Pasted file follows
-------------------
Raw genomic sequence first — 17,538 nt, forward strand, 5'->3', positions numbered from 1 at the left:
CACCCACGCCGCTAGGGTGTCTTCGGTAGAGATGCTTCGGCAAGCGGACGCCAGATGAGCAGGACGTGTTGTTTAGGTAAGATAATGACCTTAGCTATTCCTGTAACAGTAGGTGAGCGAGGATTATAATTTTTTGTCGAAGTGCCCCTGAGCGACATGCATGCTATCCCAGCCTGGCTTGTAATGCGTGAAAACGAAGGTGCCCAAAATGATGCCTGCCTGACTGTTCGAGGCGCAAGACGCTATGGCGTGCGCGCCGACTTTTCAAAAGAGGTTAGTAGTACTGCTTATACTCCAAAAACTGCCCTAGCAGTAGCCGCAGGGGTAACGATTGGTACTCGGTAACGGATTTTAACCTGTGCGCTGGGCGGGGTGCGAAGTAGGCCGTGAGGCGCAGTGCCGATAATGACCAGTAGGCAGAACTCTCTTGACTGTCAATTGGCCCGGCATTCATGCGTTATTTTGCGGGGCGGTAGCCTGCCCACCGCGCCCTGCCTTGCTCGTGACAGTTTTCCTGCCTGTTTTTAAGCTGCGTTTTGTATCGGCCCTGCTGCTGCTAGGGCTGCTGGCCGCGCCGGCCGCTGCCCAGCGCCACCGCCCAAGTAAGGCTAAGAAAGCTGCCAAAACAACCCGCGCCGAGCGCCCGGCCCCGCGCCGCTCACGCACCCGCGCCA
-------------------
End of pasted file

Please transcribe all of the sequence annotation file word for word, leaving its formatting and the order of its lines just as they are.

Raw genomic sequence first — 17,538 nt, forward strand, 5'->3', positions numbered from 1 at the left:
CACCCACGCCGCTAGGGTGTCTTCGGTAGAGATGCTTCGGCAAGCGGACGCCAGATGAGCAGGACGTGTTGTTTAGGTAAGATAATGACCTTAGCTATTCCTGTAACAGTAGGTGAGCGAGGATTATAATTTTTTGTCGAAGTGCCCCTGAGCGACATGCATGCTATCCCAGCCTGGCTTGTAATGCGTGAAAACGAAGGTGCCCAAAATGATGCCTGCCTGACTGTTCGAGGCGCAAGACGCTATGGCGTGCGCGCCGACTTTTCAAAAGAGGTTAGTAGTACTGCTTATACTCCAAAAACTGCCCTAGCAGTAGCCGCAGGGGTAACGATTGGTACTCGGTAACGGATTTTAACCTGTGCGCTGGGCGGGGTGCGAAGTAGGCCGTGAGGCGCAGTGCCGATAATGACCAGTAGGCAGAACTCTCTTGACTGTCAATTGGCCCGGCATTCATGCGTTATTTTGCGGGGCGGTAGCCTGCCCACCGCGCCCTGCCTTGCTCGTGACAGTTTTCCTGCCTGTTTTTAAGCTGCGTTTTGTATCGGCCCTGCTGCTGCTAGGGCTGCTGGCCGCGCCGGCCGCTGCCCAGCGCCACCGCCCAAGTAAGGCTAAGAAAGCTGCCAAAACAACCCGCGCCGAGCGCCCGGCCCCGCGCCGCTCACGCACCCGCGCCA